The leading comrade was Aung San. He wore the uniform of a colonel in the Japanese Imperial Army, complete with katana sword, and was later promoted to major general. At the head of the thousand-strong Burma Independence Army, Aung San is to this day regarded as the founder of the Tatmadaw, the Burmese military. Myanmar's great preindependence hero was assassinated in 1947 when his daughter, Aung San Suu Kyi, was just 2.

Burma today is called Myanmar, and no country in the world remains so strongly influenced by how Southeast Asia was reshaped after Pearl Harbor. Gen. Ne Win, a nom de guerre that means "Sun of Glory," took over the army Aung San created and built it into the feared institution that to this day believes it is the guardian soul of the nation, but with no further Japanese involvement.

The war in Burma began to turn in March 1944, when Japan's 15th Army came across British troops at Sangshak in India's Naga Hills near the Burmese border. The Japanese won the three-day battle but at a heavy cost. The commander, Lt. Gen. Renya Mutaguchi, was pushing toward Dimapur in India with severely stretched supply lines. Sangshak was the prelude to the battles of Kohima-Imphal that together lasted five months, and were exceptionally brutal. Four Victoria Crosses were awarded in one engagement alone.

A statue of Aung San near Kandawygi Lake in Yangon: He is wearing a Burmese National Army uniform, having discarded the uniform of a Japanese Major General. (Photo by Dominic Faulder)

"We were cut off in Imphal for months and supplied entirely from the air by the Americans and the Royal Air Force," Maj. Victor Brookes, a British Gurkha officer who also fought at Sangshak, recalled in 2005. "If they had taken Imphal and Dimapur, which had a huge railhead, there was nothing to stop them between there and Delhi."

The change of heart in Burma was stark. Aung San secretly negotiated with Field Marshal Bill Slim, commander of the 14th Army. Sometimes dubbed the "Forgotten Army," it was the largest Allied force assembled in World War II and drawn from all corners of the British Empire, particularly India. In a decisive anti-Japanese move, Aung San brought his forces over in March 1945. Japanese defeat was by then just a matter of time and the surrender was eventually signed in Tokyo Bay on Sept. 2, 1945.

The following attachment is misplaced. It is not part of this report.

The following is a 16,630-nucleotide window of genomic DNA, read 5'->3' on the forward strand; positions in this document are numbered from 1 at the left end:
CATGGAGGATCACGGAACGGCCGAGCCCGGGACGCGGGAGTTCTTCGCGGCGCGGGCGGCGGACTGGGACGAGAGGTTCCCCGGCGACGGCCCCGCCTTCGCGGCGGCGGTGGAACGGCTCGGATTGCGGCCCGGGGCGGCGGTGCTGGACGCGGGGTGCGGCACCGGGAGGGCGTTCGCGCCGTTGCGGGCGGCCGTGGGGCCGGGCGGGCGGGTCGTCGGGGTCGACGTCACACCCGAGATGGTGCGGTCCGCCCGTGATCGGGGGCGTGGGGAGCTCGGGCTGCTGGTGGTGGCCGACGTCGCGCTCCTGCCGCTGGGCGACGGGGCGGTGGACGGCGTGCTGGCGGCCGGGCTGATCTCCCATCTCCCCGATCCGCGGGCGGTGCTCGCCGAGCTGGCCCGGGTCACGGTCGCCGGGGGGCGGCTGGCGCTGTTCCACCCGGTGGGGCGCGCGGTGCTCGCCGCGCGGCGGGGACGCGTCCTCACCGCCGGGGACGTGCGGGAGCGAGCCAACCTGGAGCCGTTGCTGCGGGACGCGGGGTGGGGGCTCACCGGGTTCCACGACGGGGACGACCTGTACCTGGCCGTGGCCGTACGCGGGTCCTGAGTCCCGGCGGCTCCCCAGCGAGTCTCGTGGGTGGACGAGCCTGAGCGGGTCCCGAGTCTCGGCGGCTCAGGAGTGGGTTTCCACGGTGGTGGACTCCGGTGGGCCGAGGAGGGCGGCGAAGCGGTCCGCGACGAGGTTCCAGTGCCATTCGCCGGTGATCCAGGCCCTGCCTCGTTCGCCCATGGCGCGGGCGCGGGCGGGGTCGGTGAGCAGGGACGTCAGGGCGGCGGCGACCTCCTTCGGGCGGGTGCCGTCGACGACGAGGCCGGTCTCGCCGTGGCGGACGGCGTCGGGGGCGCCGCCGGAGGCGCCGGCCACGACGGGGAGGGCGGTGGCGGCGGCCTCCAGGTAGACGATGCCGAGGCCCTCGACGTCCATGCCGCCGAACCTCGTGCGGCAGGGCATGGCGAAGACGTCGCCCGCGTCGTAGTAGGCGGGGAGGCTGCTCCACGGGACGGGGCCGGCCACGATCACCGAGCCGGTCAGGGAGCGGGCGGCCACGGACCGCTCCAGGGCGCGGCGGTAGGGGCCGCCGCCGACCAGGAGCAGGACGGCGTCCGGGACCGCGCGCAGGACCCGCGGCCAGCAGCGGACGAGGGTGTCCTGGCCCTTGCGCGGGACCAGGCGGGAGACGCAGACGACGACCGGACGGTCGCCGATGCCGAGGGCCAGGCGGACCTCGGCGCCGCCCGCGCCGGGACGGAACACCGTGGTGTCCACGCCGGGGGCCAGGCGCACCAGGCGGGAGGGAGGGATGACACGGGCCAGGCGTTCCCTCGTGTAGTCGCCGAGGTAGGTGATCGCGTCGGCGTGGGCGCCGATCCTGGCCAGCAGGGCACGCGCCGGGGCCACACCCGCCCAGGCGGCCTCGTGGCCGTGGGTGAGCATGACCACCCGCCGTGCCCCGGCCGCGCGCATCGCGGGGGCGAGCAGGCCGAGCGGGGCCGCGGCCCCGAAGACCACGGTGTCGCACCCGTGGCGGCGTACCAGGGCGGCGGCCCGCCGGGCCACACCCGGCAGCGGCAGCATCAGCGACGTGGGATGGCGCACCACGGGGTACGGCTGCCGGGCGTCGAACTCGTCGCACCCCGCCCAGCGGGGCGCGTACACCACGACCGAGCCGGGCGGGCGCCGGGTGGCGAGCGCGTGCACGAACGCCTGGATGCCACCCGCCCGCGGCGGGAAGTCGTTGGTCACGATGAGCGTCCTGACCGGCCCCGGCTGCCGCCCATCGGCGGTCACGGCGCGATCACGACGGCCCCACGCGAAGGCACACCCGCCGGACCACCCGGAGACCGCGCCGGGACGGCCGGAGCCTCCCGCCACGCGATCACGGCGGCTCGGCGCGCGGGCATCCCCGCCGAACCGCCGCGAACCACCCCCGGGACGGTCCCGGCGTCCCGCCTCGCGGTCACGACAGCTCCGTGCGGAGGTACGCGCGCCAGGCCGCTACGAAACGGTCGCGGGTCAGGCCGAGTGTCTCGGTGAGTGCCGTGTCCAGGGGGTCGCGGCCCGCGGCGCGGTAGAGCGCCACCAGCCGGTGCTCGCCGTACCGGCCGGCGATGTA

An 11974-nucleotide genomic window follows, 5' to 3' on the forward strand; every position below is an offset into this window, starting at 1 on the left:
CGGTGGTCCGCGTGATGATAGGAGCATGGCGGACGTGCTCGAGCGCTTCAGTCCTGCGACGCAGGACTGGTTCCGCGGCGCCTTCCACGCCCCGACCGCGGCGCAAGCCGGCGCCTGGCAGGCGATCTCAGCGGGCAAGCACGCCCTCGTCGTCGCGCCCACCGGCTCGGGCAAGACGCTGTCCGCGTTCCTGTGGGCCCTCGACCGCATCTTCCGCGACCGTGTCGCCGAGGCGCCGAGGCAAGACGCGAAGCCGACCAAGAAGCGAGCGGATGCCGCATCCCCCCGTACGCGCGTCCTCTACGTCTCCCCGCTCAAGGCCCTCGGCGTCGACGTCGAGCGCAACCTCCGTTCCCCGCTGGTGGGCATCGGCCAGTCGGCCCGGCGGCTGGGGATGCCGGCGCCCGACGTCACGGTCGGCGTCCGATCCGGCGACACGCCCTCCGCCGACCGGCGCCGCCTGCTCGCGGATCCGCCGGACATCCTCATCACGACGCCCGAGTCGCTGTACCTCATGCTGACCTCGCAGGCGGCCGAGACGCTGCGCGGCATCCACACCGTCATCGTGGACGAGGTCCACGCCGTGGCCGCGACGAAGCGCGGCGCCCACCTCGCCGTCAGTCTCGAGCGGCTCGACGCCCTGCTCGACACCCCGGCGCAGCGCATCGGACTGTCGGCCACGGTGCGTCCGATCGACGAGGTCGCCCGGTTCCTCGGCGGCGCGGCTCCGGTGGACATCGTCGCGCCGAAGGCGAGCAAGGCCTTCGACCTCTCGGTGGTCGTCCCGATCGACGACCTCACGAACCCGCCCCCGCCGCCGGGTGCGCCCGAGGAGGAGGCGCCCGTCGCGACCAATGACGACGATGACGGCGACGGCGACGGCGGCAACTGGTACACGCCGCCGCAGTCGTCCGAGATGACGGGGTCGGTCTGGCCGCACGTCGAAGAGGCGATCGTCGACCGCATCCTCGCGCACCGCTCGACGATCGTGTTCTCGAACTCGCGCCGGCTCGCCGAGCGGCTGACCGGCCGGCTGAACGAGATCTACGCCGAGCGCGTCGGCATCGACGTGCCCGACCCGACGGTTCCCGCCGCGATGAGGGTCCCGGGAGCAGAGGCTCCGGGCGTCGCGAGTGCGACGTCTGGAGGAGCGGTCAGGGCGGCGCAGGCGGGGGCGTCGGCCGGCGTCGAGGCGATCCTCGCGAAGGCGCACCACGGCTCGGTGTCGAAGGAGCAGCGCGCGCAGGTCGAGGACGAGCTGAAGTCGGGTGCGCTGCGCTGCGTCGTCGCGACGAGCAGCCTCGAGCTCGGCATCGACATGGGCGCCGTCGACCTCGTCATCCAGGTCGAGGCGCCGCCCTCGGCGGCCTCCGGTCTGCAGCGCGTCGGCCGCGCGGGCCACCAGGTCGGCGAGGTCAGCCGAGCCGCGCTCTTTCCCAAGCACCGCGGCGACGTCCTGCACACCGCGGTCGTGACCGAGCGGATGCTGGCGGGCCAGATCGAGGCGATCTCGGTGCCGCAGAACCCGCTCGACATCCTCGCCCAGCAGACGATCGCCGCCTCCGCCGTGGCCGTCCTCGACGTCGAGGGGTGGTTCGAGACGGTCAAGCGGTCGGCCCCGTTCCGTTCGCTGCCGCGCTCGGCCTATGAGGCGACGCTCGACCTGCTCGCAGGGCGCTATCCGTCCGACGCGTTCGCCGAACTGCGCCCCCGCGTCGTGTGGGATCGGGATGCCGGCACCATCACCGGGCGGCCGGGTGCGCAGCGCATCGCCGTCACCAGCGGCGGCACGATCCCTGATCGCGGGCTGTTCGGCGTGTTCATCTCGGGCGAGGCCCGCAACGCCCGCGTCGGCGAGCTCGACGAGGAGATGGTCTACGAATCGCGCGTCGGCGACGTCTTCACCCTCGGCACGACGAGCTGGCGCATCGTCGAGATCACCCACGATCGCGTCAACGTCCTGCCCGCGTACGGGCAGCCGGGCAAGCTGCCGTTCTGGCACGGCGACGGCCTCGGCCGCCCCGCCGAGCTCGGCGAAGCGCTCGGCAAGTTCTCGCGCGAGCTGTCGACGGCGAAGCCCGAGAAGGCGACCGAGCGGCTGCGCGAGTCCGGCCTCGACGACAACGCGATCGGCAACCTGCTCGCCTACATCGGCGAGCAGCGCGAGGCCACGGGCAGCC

In Thailand's border province of Tak, one of the officers assigned to disarm the Japanese was Capt. Saiyud Kerdphol, who would end his career in the 1980s as supreme commander. "We were very poor," he told Nikkei Asia in 2019. "We did not have proper uniforms or much to eat."

The Taukkyan War Cemetery north of Yangon contains the remains of 6,374 soldiers from World War II. The main monument bears the names of another 27,000 Allied soldiers. (Photo by Dominic Faulder)

Saiyud arrived to find the Japanese officers waiting on a red carpet in full uniform with swords. "They did not say anything -- they knew what to do. Even the pistol bullets had numbers on them. They used Japanese labor to load my truck."

Lt. Gen. Aketo Nakamura, commander of the 18th Army wartime garrison in Thailand, was never charged with war crimes. The infamous Burma Railroad had been under a different command. Nakamura published a memoir in 1958, "Buddha's commander: Reminiscences of the stay in Thailand," which was only translated into Thai. He lamented the shooting of his beloved white horse on the direct order of Supreme Allied Commander in Southeast Asia, Lord Louie Mountbatten, but noted how well the Japanese were treated at war's end by the Thais.

It was the dawn of a whole new chapter in Japanese-Thai relations, which have been mutually enriching beyond any expectation. The Japanese Chamber of Commerce in Bangkok now has nearly 1,700 members, almost three times as many as either its British or American counterparts.